OSHA Update will Save 43 Lives

Wednesday, July 25, 2012 @ 11:07 PM gHale


By Nicholas Sheble
The U.S. Occupational Safety and Health Administration revised its Hazard Communication Standard (HCS), aligning it with the United Nations’ Globally Harmonized System of Classification and Labeling of Chemicals.

The revised HCS will see full implementation by 2016 and will benefit workers and chemical operators by reducing confusion related to chemical hazards in the workplace, facilitating safety training, and improving understanding of the hazards, especially for low-literacy workers.

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Particular modifications to the standard include:
• Revised criteria for classification of chemical hazards
• Revised labeling provisions that include requirements for use of standardized signal words, pictograms, hazard statements, and precautionary statements
• A specified format for safety data sheets
• Revisions to definitions of terms used in the standard
• Requirements for employee training on labels and safety data sheets

OSHA is also modifying provisions of other standards, including standards for flammable and combustible liquids, process safety management, and most substance-specific health standards so as to ensure consistency with the new HCS requirements.

OSHA said the new standard will prevent 43 deaths and result in over $475 million in added productivity for U.S. businesses each year.

During the transition period to the effective completion dates noted in the standard, chemical manufacturers, importers, distributors, and employers may comply with either 29 Code of Federal Regulations 1910.1200, the current standard, or both.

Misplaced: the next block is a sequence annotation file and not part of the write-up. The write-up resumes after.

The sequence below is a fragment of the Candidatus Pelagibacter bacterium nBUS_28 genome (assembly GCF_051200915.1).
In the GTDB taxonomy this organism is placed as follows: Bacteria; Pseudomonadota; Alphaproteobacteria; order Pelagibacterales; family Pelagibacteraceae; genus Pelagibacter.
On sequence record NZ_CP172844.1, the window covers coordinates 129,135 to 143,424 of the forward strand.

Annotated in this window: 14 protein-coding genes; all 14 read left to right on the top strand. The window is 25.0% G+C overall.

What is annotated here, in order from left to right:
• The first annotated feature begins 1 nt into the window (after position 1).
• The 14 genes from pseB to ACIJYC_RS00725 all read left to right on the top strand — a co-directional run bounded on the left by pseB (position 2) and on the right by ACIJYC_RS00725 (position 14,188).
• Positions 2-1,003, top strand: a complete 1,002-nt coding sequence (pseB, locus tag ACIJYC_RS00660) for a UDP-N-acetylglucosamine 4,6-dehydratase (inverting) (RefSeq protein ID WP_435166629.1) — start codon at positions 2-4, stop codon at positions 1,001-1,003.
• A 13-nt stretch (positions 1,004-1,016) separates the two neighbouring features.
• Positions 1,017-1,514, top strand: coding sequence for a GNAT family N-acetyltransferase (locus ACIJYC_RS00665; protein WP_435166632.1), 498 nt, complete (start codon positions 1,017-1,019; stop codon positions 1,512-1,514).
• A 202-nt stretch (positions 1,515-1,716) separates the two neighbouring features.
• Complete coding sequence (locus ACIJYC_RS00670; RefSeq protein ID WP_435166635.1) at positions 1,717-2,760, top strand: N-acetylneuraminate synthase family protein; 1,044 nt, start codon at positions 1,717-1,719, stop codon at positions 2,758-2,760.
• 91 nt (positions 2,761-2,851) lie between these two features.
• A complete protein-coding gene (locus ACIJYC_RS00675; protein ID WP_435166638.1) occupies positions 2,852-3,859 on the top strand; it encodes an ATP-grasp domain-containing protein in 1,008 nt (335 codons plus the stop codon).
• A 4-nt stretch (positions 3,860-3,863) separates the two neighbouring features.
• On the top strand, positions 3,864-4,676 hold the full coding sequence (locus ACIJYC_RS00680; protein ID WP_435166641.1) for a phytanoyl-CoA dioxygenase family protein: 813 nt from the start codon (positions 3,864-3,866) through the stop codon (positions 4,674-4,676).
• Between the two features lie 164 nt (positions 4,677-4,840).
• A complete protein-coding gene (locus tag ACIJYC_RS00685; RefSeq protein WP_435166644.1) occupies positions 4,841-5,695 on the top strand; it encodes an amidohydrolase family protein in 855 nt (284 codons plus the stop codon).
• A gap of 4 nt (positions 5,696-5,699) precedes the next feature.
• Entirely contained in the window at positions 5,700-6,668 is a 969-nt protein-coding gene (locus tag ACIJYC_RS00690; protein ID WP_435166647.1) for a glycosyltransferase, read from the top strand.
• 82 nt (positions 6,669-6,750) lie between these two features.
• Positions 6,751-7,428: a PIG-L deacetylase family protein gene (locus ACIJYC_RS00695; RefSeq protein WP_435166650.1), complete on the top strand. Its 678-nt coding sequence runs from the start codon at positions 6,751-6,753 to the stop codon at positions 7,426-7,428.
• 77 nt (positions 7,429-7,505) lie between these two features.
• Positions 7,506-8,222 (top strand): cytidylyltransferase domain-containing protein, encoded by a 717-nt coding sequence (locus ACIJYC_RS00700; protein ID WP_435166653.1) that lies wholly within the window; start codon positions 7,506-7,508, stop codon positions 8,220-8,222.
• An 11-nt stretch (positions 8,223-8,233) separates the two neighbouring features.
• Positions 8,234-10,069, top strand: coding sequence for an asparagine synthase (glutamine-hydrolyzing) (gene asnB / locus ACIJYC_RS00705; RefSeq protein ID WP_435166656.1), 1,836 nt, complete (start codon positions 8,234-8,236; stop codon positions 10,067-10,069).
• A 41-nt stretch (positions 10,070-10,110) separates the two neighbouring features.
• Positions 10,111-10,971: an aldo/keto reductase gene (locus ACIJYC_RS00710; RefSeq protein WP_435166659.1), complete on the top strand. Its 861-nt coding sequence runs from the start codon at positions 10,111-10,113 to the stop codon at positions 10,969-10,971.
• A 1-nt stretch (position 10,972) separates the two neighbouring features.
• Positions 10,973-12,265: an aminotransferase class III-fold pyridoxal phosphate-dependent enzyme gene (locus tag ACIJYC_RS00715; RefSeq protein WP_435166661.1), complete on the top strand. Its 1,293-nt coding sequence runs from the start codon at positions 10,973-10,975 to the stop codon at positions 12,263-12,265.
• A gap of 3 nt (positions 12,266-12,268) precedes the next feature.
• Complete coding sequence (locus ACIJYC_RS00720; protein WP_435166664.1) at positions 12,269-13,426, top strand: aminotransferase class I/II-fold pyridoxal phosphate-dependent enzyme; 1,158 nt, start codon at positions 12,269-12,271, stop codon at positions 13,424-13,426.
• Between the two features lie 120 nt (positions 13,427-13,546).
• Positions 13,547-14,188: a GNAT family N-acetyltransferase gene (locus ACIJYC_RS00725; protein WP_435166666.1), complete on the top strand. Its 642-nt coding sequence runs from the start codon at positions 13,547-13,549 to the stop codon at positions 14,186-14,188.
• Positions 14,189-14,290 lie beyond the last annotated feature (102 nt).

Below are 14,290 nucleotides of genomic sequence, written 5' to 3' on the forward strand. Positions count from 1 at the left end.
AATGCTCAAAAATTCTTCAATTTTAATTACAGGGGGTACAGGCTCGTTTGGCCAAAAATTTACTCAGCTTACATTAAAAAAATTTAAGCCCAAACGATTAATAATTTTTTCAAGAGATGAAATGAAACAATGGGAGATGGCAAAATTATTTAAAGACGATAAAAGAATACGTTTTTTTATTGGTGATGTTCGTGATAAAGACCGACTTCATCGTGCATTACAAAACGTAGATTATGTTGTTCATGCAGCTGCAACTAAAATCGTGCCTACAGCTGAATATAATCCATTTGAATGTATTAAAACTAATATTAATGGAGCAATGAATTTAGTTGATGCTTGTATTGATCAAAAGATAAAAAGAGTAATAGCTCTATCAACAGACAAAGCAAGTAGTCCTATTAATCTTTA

Annual Benefits, Costs, and Net Benefits of OSHA’s Final HCS

Annualized Costs
Reclassification of Chemical Hazards and Revision of SDSs and Labels $22.5 million
Employee Training $95.4 million
Management Familiarization and Other Costs $59.0 million
Printing Packaging and Labels for Hazardous Chemicals in Color $24.1 million
Total Annualized Costs $201 million

Annual Health and Safety Benefits
Number of Non-lost-workday Injuries and Illnesses Prevented 318 (159 -1,590)
Number of Lost Workday Injuries and Illnesses Prevented 203 (101 – 1,015)
Number of Chronic Injuries Prevented 64 (33 – 320)
Number of Fatalities Prevented 43 (22 – 215)

Annualized Benefits
Monetized Benefits of Reduction in Safety and Health Risks $250.0 million
Savings from Productivity Improvements $475.2 million
Savings from Periodic Updating of SDSs and Labels $32.2 million
Savings from Simplified Hazard Communication Training Unquantified
Savings from Reductions in Non-tariff Trade Barriers Unquantified
OSHA Standards that Are Consistent with Other Standards Unquantified
Contribution towards Achieving International Goals Unquantified

Total Annual Monetized Benefits $757 million

Net Annual Monetized Benefits (Benefits Minus Costs) $556 million

Source: U.S. Dept. of Labor, OSHA, Directorate of Evaluation and Analysis, Office of Regulatory Analysis

Click here to read the final rule, all 858 pages of it.

Nicholas Sheble (nsheble@isssource.com) is an engineering writer and technical editor in Raleigh, NC.



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